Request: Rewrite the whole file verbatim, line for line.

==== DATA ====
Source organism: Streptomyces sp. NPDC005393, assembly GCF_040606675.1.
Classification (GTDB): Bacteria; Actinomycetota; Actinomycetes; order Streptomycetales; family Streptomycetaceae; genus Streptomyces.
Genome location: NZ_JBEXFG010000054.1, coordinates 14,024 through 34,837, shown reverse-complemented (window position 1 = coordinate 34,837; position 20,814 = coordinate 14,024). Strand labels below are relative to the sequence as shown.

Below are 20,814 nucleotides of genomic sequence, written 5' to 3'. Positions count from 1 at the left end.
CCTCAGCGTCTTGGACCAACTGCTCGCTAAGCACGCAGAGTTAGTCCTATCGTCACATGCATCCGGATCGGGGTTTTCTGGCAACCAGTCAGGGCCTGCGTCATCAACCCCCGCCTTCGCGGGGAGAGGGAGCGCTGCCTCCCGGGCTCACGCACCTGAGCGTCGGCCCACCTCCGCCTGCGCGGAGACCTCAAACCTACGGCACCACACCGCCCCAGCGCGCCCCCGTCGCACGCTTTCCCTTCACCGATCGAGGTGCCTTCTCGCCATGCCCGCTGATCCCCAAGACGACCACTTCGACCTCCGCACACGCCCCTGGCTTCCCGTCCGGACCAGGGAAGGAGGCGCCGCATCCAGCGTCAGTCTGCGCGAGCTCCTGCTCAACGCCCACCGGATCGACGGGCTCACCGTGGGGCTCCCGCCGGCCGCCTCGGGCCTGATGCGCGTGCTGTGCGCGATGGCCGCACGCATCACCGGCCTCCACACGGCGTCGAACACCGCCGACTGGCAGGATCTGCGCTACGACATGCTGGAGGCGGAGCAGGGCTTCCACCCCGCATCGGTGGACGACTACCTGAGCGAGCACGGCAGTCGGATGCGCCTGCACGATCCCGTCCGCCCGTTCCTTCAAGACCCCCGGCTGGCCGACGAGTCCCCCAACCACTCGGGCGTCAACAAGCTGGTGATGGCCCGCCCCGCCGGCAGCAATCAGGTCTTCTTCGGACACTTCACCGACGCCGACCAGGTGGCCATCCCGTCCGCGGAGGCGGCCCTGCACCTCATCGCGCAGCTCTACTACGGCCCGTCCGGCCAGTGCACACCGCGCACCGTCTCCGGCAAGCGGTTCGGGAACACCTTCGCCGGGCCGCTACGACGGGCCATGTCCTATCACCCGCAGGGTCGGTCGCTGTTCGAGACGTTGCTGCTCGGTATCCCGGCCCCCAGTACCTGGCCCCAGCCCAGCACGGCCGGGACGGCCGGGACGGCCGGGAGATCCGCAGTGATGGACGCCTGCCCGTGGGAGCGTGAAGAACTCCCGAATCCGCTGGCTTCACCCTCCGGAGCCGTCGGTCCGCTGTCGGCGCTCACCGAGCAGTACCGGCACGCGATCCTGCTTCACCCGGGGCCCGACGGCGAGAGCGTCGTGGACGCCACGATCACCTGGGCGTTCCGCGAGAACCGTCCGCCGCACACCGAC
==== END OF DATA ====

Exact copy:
Source organism: Streptomyces sp. NPDC005393, assembly GCF_040606675.1.
Classification (GTDB): Bacteria; Actinomycetota; Actinomycetes; order Streptomycetales; family Streptomycetaceae; genus Streptomyces.
Genome location: NZ_JBEXFG010000054.1, coordinates 14,024 through 34,837, shown reverse-complemented (window position 1 = coordinate 34,837; position 20,814 = coordinate 14,024). Strand labels below are relative to the sequence as shown.

Below are 20,814 nucleotides of genomic sequence, written 5' to 3'. Positions count from 1 at the left end.
CCTCAGCGTCTTGGACCAACTGCTCGCTAAGCACGCAGAGTTAGTCCTATCGTCACATGCATCCGGATCGGGGTTTTCTGGCAACCAGTCAGGGCCTGCGTCATCAACCCCCGCCTTCGCGGGGAGAGGGAGCGCTGCCTCCCGGGCTCACGCACCTGAGCGTCGGCCCACCTCCGCCTGCGCGGAGACCTCAAACCTACGGCACCACACCGCCCCAGCGCGCCCCCGTCGCACGCTTTCCCTTCACCGATCGAGGTGCCTTCTCGCCATGCCCGCTGATCCCCAAGACGACCACTTCGACCTCCGCACACGCCCCTGGCTTCCCGTCCGGACCAGGGAAGGAGGCGCCGCATCCAGCGTCAGTCTGCGCGAGCTCCTGCTCAACGCCCACCGGATCGACGGGCTCACCGTGGGGCTCCCGCCGGCCGCCTCGGGCCTGATGCGCGTGCTGTGCGCGATGGCCGCACGCATCACCGGCCTCCACACGGCGTCGAACACCGCCGACTGGCAGGATCTGCGCTACGACATGCTGGAGGCGGAGCAGGGCTTCCACCCCGCATCGGTGGACGACTACCTGAGCGAGCACGGCAGTCGGATGCGCCTGCACGATCCCGTCCGCCCGTTCCTTCAAGACCCCCGGCTGGCCGACGAGTCCCCCAACCACTCGGGCGTCAACAAGCTGGTGATGGCCCGCCCCGCCGGCAGCAATCAGGTCTTCTTCGGACACTTCACCGACGCCGACCAGGTGGCCATCCCGTCCGCGGAGGCGGCCCTGCACCTCATCGCGCAGCTCTACTACGGCCCGTCCGGCCAGTGCACACCGCGCACCGTCTCCGGCAAGCGGTTCGGGAACACCTTCGCCGGGCCGCTACGACGGGCCATGTCCTATCACCCGCAGGGTCGGTCGCTGTTCGAGACGTTGCTGCTCGGTATCCCGGCCCCCAGTACCTGGCCCCAGCCCAGCACGGCCGGGACGGCCGGGACGGCCGGGAGATCCGCAGTGATGGACGCCTGCCCGTGGGAGCGTGAAGAACTCCCGAATCCGCTGGCTTCACCCTCCGGAGCCGTCGGTCCGCTGTCGGCGCTCACCGAGCAGTACCGGCACGCGATCCTGCTTCACCCGGGGCCCGACGGCGAGAGCGTCGTGGACGCCACGATCACCTGGGCGTTCCGCGAGAACCGTCCGCCGCACACCGAC